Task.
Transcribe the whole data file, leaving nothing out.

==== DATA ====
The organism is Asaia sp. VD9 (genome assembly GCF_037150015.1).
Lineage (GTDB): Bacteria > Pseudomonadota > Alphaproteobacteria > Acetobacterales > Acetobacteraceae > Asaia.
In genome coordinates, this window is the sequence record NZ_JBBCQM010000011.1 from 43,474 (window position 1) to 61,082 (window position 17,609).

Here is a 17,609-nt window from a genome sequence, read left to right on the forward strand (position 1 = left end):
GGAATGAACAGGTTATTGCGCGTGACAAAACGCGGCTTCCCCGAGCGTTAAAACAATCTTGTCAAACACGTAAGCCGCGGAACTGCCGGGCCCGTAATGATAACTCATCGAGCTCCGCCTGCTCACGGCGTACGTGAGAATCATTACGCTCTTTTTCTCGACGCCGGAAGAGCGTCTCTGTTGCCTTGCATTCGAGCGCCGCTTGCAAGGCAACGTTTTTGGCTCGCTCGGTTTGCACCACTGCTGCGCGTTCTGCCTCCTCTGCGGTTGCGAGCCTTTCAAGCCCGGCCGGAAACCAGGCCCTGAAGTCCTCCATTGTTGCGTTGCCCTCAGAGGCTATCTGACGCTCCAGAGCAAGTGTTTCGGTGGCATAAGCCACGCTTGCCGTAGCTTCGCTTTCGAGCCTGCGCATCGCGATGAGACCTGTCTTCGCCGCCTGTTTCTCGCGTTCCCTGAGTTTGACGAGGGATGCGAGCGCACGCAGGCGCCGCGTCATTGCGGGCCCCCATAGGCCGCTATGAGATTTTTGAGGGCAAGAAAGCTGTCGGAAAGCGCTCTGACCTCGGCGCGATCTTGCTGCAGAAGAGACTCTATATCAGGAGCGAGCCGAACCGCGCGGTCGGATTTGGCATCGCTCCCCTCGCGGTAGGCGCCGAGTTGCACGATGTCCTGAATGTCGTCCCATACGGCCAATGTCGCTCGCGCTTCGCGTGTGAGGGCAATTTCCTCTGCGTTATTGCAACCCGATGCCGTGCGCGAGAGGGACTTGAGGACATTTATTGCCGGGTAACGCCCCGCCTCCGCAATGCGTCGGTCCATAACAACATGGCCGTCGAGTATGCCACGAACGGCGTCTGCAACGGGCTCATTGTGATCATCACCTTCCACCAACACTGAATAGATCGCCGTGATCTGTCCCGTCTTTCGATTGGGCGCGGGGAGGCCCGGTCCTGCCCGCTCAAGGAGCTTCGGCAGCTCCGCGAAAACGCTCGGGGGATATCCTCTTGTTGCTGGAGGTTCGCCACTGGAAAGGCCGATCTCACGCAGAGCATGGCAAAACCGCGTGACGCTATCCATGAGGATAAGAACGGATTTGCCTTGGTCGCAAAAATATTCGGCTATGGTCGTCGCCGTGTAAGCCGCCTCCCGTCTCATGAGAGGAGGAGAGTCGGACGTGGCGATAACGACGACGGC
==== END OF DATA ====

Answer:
The organism is Asaia sp. VD9 (genome assembly GCF_037150015.1).
Lineage (GTDB): Bacteria > Pseudomonadota > Alphaproteobacteria > Acetobacterales > Acetobacteraceae > Asaia.
In genome coordinates, this window is the sequence record NZ_JBBCQM010000011.1 from 43,474 (window position 1) to 61,082 (window position 17,609).

Here is a 17,609-nt window from a genome sequence, read left to right on the forward strand (position 1 = left end):
GGAATGAACAGGTTATTGCGCGTGACAAAACGCGGCTTCCCCGAGCGTTAAAACAATCTTGTCAAACACGTAAGCCGCGGAACTGCCGGGCCCGTAATGATAACTCATCGAGCTCCGCCTGCTCACGGCGTACGTGAGAATCATTACGCTCTTTTTCTCGACGCCGGAAGAGCGTCTCTGTTGCCTTGCATTCGAGCGCCGCTTGCAAGGCAACGTTTTTGGCTCGCTCGGTTTGCACCACTGCTGCGCGTTCTGCCTCCTCTGCGGTTGCGAGCCTTTCAAGCCCGGCCGGAAACCAGGCCCTGAAGTCCTCCATTGTTGCGTTGCCCTCAGAGGCTATCTGACGCTCCAGAGCAAGTGTTTCGGTGGCATAAGCCACGCTTGCCGTAGCTTCGCTTTCGAGCCTGCGCATCGCGATGAGACCTGTCTTCGCCGCCTGTTTCTCGCGTTCCCTGAGTTTGACGAGGGATGCGAGCGCACGCAGGCGCCGCGTCATTGCGGGCCCCCATAGGCCGCTATGAGATTTTTGAGGGCAAGAAAGCTGTCGGAAAGCGCTCTGACCTCGGCGCGATCTTGCTGCAGAAGAGACTCTATATCAGGAGCGAGCCGAACCGCGCGGTCGGATTTGGCATCGCTCCCCTCGCGGTAGGCGCCGAGTTGCACGATGTCCTGAATGTCGTCCCATACGGCCAATGTCGCTCGCGCTTCGCGTGTGAGGGCAATTTCCTCTGCGTTATTGCAACCCGATGCCGTGCGCGAGAGGGACTTGAGGACATTTATTGCCGGGTAACGCCCCGCCTCCGCAATGCGTCGGTCCATAACAACATGGCCGTCGAGTATGCCACGAACGGCGTCTGCAACGGGCTCATTGTGATCATCACCTTCCACCAACACTGAATAGATCGCCGTGATCTGTCCCGTCTTTCGATTGGGCGCGGGGAGGCCCGGTCCTGCCCGCTCAAGGAGCTTCGGCAGCTCCGCGAAAACGCTCGGGGGATATCCTCTTGTTGCTGGAGGTTCGCCACTGGAAAGGCCGATCTCACGCAGAGCATGGCAAAACCGCGTGACGCTATCCATGAGGATAAGAACGGATTTGCCTTGGTCGCAAAAATATTCGGCTATGGTCGTCGCCGTGTAAGCCGCCTCCCGTCTCATGAGAGGAGGAGAGTCGGACGTGGCGATAACGACGACGGC